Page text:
After a post-lumpectomy checkup, there were the clownishly oversize Adidas sneakers I picked out for my son—a secret insurance policy that I would be around to see them fit. Even an 11th-hour trip to the Dana-Farber Cancer Institute in Boston yielded four coveted Palio plates from a little shop on Newbury Street. When one surgeon suggested that I start a “cancer diary” to help me process the process, I stifled the urge to laugh in his face. Who needed a diary? I had my credit card statements.
Along the way, I encountered women in similar situations who were keeping retail chronicles of their own. A fashion designer told me how she ate lunch at Barneys before her chemotherapy sessions. A college professor recounted how she fought a brutal, chemically induced depression by trying on shoes. Every morning for six weeks, as I sat in the waiting room of Stich Radiation Center at New York-Presbyterian Hospital, I listened to women with cancer discussing and comparing their most recent purchases, be it lipstick, a wig, a bracelet or a wheelchair.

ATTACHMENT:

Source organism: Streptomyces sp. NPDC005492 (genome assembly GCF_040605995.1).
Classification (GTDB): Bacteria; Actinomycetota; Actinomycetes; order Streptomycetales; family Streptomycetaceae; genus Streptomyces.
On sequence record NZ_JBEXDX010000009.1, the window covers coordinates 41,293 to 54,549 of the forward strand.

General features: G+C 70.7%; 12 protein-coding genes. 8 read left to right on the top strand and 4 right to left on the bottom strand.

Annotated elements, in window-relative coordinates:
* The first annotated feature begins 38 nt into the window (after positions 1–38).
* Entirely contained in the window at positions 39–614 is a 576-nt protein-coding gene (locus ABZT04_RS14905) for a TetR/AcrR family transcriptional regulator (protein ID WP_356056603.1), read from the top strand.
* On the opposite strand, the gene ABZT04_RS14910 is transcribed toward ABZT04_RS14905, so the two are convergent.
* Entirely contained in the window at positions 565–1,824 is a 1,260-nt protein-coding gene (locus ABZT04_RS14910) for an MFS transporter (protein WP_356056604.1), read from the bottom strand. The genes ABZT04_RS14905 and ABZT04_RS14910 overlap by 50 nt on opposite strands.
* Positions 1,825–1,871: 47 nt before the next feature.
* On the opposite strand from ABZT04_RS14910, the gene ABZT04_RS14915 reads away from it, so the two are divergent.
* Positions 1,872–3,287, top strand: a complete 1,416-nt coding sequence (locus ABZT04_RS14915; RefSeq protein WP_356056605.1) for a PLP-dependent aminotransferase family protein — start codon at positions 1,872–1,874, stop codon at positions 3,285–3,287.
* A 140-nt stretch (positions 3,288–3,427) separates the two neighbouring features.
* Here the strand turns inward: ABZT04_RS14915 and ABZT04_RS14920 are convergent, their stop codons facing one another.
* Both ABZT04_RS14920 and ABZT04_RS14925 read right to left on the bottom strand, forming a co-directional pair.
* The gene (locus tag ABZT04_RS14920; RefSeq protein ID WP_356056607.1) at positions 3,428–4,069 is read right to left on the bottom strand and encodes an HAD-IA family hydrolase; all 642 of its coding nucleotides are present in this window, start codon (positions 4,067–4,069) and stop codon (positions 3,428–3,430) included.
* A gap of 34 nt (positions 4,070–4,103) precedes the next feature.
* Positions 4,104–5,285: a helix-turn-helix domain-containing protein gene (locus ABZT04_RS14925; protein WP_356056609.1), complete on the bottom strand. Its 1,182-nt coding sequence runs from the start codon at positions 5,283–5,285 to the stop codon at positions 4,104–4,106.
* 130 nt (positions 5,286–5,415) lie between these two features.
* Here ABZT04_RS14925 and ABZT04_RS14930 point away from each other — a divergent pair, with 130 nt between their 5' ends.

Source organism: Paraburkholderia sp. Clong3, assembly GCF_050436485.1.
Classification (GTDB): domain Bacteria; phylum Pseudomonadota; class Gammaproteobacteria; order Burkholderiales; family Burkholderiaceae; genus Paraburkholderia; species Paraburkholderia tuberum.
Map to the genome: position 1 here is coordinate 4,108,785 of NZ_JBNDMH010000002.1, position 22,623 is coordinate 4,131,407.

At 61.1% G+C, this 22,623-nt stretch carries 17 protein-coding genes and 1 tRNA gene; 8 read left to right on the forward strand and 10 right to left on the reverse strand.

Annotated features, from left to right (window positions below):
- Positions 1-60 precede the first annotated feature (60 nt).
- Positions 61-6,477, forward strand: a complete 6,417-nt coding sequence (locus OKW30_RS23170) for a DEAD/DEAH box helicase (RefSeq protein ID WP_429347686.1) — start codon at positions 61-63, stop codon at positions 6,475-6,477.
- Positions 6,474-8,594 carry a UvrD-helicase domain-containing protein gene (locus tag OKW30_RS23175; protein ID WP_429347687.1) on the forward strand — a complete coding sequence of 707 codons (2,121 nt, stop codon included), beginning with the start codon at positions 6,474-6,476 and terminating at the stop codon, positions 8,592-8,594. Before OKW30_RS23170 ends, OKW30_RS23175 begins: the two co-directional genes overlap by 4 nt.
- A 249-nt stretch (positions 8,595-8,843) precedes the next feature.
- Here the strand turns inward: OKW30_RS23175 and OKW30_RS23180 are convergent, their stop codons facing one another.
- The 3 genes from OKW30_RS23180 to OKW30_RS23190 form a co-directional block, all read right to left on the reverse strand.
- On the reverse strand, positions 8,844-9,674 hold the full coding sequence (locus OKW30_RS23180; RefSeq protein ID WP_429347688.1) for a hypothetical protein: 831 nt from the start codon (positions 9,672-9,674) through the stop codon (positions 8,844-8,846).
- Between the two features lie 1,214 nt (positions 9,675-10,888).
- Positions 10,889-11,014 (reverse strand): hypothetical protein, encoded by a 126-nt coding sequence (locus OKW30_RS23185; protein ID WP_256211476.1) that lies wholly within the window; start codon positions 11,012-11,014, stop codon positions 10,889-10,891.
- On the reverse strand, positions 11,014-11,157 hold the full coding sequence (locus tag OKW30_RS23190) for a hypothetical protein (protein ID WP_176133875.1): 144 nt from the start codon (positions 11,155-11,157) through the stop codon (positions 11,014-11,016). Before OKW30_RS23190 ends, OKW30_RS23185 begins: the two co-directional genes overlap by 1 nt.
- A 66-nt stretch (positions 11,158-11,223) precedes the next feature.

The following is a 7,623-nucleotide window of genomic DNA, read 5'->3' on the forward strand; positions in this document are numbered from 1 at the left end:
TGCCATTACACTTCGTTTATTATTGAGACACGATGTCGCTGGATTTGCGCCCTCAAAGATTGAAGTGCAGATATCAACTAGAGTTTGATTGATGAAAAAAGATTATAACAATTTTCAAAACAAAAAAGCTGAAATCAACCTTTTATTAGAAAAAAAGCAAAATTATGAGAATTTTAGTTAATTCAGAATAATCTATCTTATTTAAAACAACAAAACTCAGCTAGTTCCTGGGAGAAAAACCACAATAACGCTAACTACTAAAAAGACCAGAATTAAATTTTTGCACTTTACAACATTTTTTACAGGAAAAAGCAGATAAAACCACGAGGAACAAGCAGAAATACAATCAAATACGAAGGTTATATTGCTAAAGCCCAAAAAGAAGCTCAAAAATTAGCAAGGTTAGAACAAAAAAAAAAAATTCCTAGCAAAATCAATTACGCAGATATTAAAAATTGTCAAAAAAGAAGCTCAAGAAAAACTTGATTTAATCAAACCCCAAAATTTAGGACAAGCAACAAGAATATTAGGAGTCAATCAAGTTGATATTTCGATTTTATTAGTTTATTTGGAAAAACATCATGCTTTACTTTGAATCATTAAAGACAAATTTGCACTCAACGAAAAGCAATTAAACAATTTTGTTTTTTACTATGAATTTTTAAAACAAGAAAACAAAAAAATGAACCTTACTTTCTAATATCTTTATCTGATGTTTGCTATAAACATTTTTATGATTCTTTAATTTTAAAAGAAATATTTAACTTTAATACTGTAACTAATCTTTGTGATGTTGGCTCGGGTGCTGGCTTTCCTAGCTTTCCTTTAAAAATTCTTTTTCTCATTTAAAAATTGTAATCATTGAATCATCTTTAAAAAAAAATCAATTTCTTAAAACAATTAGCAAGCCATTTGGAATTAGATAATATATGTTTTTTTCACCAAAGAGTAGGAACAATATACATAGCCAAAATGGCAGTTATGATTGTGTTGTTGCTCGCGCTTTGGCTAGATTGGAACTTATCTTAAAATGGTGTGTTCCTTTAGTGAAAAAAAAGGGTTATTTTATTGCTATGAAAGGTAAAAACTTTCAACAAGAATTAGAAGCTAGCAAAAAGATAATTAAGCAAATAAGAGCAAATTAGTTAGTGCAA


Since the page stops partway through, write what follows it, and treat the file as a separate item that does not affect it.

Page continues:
Certainly, these women and I were only doing what women do every day: going to work, attending to our children, accruing details—and taking a quick spin around Saks somewhere in between. But for us, there was comfort in the routine. Much the same way we exulted over the words “grossly unremarkable” on the pathology reports of our tumors, we were buoyed by the normalcy of shopping. We browsed, not for the quick lozenge-effect of the latest fad, but for continuity. We ordered hairpieces that exactly matched our own hair. We bought makeup to simulate our precancer skin tones, blotches and all. No longer searching for a grail that could make us look taller or leaner, we shopped to look precisely the way we always had.
Last week, I had my final radiation session. To mark the occasion, I decided to walk from the hospital back to F. A. O. Schwarz. As I passed by store windows along the way, I was struck by the array of clothing, accessories and beauty products that had been created in honor of Breast Cancer Awareness Month: the T-shirts and tote bags, earrings and pink-laced sneakers.